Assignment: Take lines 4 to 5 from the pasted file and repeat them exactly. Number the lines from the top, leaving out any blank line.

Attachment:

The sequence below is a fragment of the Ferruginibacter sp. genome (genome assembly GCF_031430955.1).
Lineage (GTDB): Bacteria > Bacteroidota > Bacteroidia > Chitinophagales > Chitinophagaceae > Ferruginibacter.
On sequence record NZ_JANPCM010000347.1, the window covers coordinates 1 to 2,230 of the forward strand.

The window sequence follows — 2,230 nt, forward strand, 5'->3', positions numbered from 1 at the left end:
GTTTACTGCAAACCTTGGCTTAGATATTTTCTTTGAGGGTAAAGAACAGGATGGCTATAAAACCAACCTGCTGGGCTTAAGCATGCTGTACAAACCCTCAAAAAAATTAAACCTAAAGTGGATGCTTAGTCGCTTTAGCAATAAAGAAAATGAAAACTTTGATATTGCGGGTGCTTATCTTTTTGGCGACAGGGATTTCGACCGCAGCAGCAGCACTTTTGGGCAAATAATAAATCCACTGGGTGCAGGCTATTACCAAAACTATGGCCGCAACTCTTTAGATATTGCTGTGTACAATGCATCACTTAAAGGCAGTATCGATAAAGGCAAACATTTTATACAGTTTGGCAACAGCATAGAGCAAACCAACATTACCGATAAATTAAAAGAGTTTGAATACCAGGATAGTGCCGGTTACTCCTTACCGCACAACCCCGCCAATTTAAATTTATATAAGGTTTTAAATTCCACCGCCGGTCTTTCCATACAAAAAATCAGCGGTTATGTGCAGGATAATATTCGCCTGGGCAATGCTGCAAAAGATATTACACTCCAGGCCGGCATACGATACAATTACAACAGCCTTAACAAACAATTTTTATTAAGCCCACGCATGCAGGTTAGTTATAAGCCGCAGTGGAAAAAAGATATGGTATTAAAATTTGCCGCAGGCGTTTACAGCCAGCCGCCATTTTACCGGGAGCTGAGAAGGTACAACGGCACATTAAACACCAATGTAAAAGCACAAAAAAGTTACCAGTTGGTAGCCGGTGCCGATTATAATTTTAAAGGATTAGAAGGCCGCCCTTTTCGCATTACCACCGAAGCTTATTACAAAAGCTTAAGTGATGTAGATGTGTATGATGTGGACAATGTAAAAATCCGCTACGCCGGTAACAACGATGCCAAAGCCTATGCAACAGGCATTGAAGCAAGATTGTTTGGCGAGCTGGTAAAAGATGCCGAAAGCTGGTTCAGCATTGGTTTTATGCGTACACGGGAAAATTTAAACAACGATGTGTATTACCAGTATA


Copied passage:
The window sequence follows — 2,230 nt, forward strand, 5'->3', positions numbered from 1 at the left end:
GTTTACTGCAAACCTTGGCTTAGATATTTTCTTTGAGGGTAAAGAACAGGATGGCTATAAAACCAACCTGCTGGGCTTAAGCATGCTGTACAAACCCTCAAAAAAATTAAACCTAAAGTGGATGCTTAGTCGCTTTAGCAATAAAGAAAATGAAAACTTTGATATTGCGGGTGCTTATCTTTTTGGCGACAGGGATTTCGACCGCAGCAGCAGCACTTTTGGGCAAATAATAAATCCACTGGGTGCAGGCTATTACCAAAACTATGGCCGCAACTCTTTAGATATTGCTGTGTACAATGCATCACTTAAAGGCAGTATCGATAAAGGCAAACATTTTATACAGTTTGGCAACAGCATAGAGCAAACCAACATTACCGATAAATTAAAAGAGTTTGAATACCAGGATAGTGCCGGTTACTCCTTACCGCACAACCCCGCCAATTTAAATTTATATAAGGTTTTAAATTCCACCGCCGGTCTTTCCATACAAAAAATCAGCGGTTATGTGCAGGATAATATTCGCCTGGGCAATGCTGCAAAAGATATTACACTCCAGGCCGGCATACGATACAATTACAACAGCCTTAACAAACAATTTTTATTAAGCCCACGCATGCAGGTTAGTTATAAGCCGCAGTGGAAAAAAGATATGGTATTAAAATTTGCCGCAGGCGTTTACAGCCAGCCGCCATTTTACCGGGAGCTGAGAAGGTACAACGGCACATTAAACACCAATGTAAAAGCACAAAAAAGTTACCAGTTGGTAGCCGGTGCCGATTATAATTTTAAAGGATTAGAAGGCCGCCCTTTTCGCATTACCACCGAAGCTTATTACAAAAGCTTAAGTGATGTAGATGTGTATGATGTGGACAATGTAAAAATCCGCTACGCCGGTAACAACGATGCCAAAGCCTATGCAACAGGCATTGAAGCAAGATTGTTTGGCGAGCTGGTAAAAGATGCCGAAAGCTGGTTCAGCATTGGTTTTATGCGTACACGGGAAAATTTAAACAACGATGTGTATTACCAGTATA